By focusing on how an audience is connected (analyzing their shared interests and affinities), interest-based segmentation gets to the very heart of the consumer. Instantly, companies can identify who and what their audience cares about, even if they've never vocalized it. Or if they have, this method validates that finding. This approach places focus on the honest relationships consumers have built and maintained and lets marketers understand their audience as human beings and not one-dimensional data points.



About the Author: Hannah Chapple is the Marketing & Content Coordinator at Affinio, the marketing intelligence platform. Hannah holds a Bachelor of Business Administration with a major in Marketing from the F.C. Manning School of Business at Acadia University. 

Wednesday, January 18, 2017

See Who You’ll Meet at The Media Insights & Engagement Conference

See Who You’ll Meet at The Media Insights & Engagement Conference

The Media Insights & Engagement Conference WILL Sell Out…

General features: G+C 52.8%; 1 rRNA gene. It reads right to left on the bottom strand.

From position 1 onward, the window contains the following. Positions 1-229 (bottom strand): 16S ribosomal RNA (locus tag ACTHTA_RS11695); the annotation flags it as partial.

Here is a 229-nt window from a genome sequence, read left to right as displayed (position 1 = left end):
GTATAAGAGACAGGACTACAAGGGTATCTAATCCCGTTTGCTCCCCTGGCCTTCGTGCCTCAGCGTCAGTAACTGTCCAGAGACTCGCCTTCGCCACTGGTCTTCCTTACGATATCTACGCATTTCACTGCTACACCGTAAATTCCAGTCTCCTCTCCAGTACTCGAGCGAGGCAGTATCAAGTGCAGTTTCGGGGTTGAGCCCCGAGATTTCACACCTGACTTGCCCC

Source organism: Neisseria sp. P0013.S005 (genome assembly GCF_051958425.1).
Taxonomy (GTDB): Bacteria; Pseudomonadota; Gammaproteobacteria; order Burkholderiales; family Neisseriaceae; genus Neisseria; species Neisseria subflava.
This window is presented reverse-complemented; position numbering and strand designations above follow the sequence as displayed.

Don’t worry, there’s no need to panic yet!

There’s still time for you to secure your spot at your industry’s annual meeting place AND save $100: http://bit.ly/2jxF7OI

Still not convinced that you need to be at The Media Insights & Engagement Conference? Your competitors have already signed up – don’t get left behind as they uncover what’s next for the industry and how to stay ahead.

20th Television
21st Century Narrative
A&E Networks
Acturus
Affinio
AMC Networks
Annik Inc
AOL
BBC America
BEIN
BET Networks
Bravo and Oxygen Media
Buzzfeed
Canvs
Charter Communications
Cint USA Inc
Clarion Research Inc
Chadwick Martin Bailey
Comcast
comScore
Consensus Point
Cooper Smith Advertising
Council for Research Excellence
Country Music Association